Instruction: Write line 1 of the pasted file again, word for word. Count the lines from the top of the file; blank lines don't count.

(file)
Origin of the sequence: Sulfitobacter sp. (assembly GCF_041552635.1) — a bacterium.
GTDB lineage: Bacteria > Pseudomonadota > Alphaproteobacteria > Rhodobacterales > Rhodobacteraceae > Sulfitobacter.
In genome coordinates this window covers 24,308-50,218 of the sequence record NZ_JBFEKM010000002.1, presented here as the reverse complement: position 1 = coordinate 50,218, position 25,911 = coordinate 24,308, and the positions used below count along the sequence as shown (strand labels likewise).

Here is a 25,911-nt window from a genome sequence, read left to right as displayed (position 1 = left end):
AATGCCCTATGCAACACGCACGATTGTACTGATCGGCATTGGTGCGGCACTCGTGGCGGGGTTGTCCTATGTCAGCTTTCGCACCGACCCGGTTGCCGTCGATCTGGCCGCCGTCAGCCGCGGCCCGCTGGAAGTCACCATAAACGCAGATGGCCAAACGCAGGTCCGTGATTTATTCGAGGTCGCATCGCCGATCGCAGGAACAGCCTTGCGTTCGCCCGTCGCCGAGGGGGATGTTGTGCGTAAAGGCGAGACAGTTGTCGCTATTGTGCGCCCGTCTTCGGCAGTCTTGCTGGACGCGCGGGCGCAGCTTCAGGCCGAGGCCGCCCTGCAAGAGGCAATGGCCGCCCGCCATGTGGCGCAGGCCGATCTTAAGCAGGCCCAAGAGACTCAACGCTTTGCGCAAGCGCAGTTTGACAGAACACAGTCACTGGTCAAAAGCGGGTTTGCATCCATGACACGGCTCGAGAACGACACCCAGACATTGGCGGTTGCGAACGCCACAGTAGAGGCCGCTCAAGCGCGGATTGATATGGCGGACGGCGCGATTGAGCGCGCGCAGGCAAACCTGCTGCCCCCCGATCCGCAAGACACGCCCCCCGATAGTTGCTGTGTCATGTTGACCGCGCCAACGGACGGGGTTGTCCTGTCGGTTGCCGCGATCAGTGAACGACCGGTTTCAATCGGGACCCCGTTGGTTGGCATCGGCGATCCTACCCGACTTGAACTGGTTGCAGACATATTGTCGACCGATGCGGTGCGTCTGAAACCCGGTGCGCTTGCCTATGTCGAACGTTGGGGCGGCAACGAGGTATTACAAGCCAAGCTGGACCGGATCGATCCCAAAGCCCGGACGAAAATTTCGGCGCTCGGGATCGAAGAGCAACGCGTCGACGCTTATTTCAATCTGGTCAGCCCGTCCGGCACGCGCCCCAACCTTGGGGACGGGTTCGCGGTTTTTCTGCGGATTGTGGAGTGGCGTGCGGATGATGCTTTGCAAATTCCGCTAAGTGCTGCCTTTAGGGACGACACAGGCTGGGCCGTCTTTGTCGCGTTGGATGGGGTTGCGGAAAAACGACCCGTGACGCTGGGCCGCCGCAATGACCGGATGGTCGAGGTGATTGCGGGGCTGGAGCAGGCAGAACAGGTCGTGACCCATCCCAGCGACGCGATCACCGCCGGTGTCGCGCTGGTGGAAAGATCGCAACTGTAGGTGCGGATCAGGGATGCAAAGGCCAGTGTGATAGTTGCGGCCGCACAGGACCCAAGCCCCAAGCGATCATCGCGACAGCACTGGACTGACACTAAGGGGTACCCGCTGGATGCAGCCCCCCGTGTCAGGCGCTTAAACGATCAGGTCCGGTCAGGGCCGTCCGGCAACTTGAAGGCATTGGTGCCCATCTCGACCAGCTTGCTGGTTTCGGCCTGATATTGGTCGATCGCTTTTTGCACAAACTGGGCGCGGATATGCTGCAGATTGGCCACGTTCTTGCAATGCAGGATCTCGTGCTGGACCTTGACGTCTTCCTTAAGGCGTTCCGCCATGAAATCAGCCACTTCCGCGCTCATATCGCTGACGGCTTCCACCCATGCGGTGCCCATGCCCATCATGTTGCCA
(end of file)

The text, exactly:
Origin of the sequence: Sulfitobacter sp. (assembly GCF_041552635.1) — a bacterium.